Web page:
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These are a super easy fermented vegetable to prepare. Carrots are easy to find and inexpensive – and this time of year you should even be able to find them at a farmer’s market. The flavor is similar to dill pickles and the texture will remain pretty crisp, so if you are new to fermenting vegetables, these carrot sticks shouldn’t come across as overly exotic.

The salt and the tightly-sealed jar create the conditions necessary to repress undesirable bacteria from growing while you wait for the lactic acid producing bacteria to populate and preserve the vegetables. These “friendly” bacteria are the same class as those found in yogurt and those probiotic supplements you can pay a lot of money for from the store. A healthy population of beneficial bacteria in your gut means better overall health, since a whopping 70% of our immune system resides in the intestines. The vitamin content of the carrots is also preserved through fermentation, whereas the vitamin content of even raw vegetables degrades significantly every day from the time they are picked (another reason to start a garden or buy locally!). In addition to the high vitamin and probiotic content of fermented produce, they are also rich in enzymes that help your body to digest whatever else you’re eating as well! The ideal would be to have a small side of something fermented with every meal. Try it and see what changes you notice in your health!

Fermented Carrot Sticks
Print Recipe
Dill-flavored probiotic carrot sticks - great for snacking or with any meal to support digestion!
Servings Prep Time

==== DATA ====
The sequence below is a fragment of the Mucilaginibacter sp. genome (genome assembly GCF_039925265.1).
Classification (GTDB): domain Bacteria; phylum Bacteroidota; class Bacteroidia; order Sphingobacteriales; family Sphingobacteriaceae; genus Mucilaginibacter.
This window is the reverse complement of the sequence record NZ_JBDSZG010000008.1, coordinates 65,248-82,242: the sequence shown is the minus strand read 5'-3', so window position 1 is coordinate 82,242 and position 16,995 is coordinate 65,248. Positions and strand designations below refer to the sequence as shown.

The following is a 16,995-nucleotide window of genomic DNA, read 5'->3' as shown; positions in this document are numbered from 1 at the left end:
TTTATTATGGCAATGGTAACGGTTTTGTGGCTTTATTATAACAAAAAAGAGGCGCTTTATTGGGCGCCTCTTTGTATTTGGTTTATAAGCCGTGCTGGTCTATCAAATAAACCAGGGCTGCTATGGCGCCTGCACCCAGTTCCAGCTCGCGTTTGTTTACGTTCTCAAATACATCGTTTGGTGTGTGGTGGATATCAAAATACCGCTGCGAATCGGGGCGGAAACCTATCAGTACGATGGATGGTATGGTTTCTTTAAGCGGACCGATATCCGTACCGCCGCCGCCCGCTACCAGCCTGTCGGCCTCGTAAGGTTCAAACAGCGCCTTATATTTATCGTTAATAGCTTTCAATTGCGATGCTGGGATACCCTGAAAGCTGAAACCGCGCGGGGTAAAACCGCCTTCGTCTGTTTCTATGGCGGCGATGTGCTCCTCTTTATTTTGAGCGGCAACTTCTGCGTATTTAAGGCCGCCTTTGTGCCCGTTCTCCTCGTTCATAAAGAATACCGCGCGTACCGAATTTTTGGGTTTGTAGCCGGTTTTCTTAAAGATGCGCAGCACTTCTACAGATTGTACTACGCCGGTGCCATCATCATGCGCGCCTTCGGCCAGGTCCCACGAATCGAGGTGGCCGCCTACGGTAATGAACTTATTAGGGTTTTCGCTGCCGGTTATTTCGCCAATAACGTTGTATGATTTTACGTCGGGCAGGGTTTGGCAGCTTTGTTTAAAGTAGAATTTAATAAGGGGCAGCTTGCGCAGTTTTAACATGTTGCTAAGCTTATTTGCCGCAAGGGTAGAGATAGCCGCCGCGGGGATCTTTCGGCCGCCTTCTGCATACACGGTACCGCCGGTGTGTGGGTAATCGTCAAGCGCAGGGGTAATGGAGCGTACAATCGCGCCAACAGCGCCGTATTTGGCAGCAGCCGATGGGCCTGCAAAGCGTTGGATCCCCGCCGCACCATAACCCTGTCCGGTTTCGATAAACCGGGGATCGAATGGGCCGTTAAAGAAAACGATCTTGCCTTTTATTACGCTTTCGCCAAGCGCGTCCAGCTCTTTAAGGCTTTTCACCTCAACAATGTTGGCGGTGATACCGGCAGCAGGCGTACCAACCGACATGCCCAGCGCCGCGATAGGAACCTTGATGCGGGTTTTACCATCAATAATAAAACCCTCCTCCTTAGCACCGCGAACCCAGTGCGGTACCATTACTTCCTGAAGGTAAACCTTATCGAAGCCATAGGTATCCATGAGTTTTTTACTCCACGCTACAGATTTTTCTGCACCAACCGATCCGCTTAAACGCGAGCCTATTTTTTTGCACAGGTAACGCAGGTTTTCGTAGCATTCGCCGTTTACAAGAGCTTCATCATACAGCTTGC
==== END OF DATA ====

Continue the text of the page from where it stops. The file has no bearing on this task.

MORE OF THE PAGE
1 quart 5 minutes
Passive Time
7 days
Servings Prep Time
1 quart 5 minutes
Passive Time
7 days
Fermented Carrot Sticks
Print Recipe
Dill-flavored probiotic carrot sticks - great for snacking or with any meal to support digestion!
Servings Prep Time
1 quart 5 minutes
Passive Time
7 days
Servings Prep Time
1 quart 5 minutes
Passive Time
7 days
Ingredients
Servings: quart
Instructions
  1. Prepare a brine by dissolving 2 tablespoons salt per 1 quart of water (that’s 4 cups). Place a clove or two of garlic, a few sprigs of dill and your tannin-containing agent, if using, into the bottom of the jar. You may adjust for any size jar, and the exact amount doesn’t matter. The photo below shows what I used for a pint-sized jar.
  2. Pack carrot sticks into the jar. If you are using carrots fresh from your garden, go ahead and leave a tiny bit of dirt on them, and if they are from elsewhere, you can wash them, but don't peel them. The microorganisms on the surface of the carrots will help get the probiotic activity going. Leave an inch or two at the top of the jar (called “headspace”). You can see below how I left a bit of dirt on my carrots from the garden.
  3. Pour brine over the carrots until they are submerged by an inch of brine. You may have to wedge them in strategically to keep them from floating. Or you can use something to hold them down, such as a folded cabbage leaf or some random tiny dish or lid from around your kitchen - anything but metal should be fine.
  4. Cover tightly and let sit on the countertop for 7-10 days or longer, according to preference. Look for bubbling activity, a sour aroma and for the brine to become cloudy. Early on, a lot of carbon dioxide will be released - check the jars daily to see if pressure is building up and “burp” them by opening them slightly and then re-tightening the lid. When you have them how you want them, move to a place below 65 degrees - a cool basement, root cellar, fridge, etc. The colder the environment, the less fermenting activity will continue to change or "develop" the product. So if you really like them just how they are, the fridge might be your best bet. You can see in the photo below how the brine becomes cloudy during fermentation - the jar on the right has been fermenting for several days.
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